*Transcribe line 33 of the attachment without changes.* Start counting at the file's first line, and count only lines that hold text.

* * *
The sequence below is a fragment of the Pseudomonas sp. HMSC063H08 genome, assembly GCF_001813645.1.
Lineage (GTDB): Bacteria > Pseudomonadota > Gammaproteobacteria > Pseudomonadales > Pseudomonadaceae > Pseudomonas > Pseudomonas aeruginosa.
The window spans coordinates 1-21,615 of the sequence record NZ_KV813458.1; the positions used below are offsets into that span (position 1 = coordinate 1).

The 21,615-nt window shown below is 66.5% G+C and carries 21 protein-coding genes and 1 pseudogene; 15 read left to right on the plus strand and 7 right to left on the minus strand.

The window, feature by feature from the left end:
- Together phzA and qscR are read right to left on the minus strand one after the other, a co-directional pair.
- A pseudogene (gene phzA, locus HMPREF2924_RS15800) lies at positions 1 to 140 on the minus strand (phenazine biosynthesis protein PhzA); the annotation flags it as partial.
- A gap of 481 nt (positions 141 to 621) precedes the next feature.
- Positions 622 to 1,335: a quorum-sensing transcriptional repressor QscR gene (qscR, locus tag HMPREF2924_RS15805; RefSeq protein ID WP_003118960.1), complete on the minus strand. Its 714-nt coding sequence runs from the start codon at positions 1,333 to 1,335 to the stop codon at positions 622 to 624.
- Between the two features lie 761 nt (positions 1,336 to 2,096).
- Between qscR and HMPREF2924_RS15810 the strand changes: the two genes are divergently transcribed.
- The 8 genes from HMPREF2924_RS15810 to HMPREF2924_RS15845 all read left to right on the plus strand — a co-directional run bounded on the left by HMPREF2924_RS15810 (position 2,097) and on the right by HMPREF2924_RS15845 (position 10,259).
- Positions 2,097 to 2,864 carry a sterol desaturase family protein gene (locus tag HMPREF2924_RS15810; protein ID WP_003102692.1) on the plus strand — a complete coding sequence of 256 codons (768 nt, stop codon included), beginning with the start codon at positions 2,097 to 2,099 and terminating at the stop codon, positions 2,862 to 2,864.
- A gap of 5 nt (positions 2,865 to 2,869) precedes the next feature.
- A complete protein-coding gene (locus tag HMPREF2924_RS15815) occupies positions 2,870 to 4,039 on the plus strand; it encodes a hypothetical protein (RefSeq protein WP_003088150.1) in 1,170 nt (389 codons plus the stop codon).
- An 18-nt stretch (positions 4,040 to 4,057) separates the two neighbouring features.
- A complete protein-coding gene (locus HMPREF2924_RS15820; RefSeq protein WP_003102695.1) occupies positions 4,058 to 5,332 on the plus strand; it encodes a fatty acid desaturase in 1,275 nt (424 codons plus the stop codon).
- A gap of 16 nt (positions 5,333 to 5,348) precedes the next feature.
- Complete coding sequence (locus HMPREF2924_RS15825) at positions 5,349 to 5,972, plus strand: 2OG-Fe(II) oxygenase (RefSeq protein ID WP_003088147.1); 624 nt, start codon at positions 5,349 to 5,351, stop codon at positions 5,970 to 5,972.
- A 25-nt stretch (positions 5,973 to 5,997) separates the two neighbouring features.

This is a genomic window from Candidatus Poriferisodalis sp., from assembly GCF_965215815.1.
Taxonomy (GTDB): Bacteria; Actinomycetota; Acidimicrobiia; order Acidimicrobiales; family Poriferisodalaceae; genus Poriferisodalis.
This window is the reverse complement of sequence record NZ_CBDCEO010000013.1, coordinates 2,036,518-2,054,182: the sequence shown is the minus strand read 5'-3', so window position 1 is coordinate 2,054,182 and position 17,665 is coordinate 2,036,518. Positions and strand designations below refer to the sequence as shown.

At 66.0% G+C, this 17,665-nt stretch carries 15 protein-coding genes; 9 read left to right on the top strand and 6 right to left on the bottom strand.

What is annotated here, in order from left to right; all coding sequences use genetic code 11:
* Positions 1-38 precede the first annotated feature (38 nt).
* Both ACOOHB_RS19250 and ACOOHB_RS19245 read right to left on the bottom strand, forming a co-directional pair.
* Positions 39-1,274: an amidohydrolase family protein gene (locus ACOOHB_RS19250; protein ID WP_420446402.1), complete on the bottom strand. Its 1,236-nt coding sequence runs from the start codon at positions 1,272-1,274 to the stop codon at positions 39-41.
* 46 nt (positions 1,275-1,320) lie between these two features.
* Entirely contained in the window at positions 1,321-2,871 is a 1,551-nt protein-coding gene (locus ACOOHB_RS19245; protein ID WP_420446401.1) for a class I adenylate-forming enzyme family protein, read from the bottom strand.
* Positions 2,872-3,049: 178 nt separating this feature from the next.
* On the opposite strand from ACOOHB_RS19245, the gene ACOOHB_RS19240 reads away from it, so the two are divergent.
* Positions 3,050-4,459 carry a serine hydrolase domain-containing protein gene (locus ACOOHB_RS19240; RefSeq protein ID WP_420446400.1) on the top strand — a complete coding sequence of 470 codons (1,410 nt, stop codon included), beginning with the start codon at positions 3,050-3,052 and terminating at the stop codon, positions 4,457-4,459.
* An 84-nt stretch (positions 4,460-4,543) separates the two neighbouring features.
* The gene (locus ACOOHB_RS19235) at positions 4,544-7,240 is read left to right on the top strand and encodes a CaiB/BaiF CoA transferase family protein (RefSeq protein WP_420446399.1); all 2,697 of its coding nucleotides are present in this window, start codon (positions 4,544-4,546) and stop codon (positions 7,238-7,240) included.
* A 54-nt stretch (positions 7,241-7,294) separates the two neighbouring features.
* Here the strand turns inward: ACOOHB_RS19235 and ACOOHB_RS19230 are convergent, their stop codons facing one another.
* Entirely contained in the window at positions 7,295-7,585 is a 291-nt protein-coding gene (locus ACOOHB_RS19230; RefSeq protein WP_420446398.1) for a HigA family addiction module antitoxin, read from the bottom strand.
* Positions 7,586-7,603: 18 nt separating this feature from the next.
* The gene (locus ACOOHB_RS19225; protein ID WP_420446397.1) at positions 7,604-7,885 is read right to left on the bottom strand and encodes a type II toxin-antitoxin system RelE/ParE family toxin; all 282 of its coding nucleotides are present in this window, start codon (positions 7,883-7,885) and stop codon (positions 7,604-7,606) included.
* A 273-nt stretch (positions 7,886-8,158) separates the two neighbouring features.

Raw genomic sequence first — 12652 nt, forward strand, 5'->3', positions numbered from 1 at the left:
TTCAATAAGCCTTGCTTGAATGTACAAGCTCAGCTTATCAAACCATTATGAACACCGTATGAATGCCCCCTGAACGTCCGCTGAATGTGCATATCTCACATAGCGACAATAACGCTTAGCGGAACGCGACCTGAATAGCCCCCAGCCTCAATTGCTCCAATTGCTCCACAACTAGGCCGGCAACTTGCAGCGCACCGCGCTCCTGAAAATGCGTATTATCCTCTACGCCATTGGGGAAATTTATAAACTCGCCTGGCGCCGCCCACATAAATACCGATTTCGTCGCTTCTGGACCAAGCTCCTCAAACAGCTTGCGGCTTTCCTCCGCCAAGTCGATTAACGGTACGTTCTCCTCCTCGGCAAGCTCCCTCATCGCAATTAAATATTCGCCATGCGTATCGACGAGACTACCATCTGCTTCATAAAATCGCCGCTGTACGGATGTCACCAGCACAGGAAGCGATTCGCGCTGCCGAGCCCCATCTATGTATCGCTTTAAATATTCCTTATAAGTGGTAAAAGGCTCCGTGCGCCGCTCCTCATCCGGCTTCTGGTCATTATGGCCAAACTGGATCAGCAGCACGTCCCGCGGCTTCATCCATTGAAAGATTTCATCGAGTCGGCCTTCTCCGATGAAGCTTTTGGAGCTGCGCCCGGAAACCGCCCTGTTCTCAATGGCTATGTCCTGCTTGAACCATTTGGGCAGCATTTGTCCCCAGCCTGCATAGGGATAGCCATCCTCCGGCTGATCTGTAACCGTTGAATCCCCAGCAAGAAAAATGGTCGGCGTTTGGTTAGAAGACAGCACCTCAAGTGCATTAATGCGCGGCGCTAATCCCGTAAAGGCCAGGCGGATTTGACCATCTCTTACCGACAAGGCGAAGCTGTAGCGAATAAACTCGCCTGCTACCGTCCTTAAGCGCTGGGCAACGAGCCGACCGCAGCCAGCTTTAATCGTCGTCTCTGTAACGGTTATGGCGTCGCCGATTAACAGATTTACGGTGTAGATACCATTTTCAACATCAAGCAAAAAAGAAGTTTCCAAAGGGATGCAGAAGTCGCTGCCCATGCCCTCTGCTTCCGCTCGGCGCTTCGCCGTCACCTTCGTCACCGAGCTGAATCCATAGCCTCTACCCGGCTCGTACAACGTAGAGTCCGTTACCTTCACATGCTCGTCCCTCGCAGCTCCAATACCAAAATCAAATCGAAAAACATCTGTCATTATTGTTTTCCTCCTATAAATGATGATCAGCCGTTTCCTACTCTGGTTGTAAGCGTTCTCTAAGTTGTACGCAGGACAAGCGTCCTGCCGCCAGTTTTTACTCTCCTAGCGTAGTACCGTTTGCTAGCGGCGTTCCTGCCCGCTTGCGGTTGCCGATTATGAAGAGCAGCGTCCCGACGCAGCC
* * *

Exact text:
* Positions 3,050-4,459 carry a serine hydrolase domain-containing protein gene (locus ACOOHB_RS19240; RefSeq protein ID WP_420446400.1) on the top strand — a complete coding sequence of 470 codons (1,410 nt, stop codon included), beginning with the start codon at positions 3,050-3,052 and terminating at the stop codon, positions 4,457-4,459.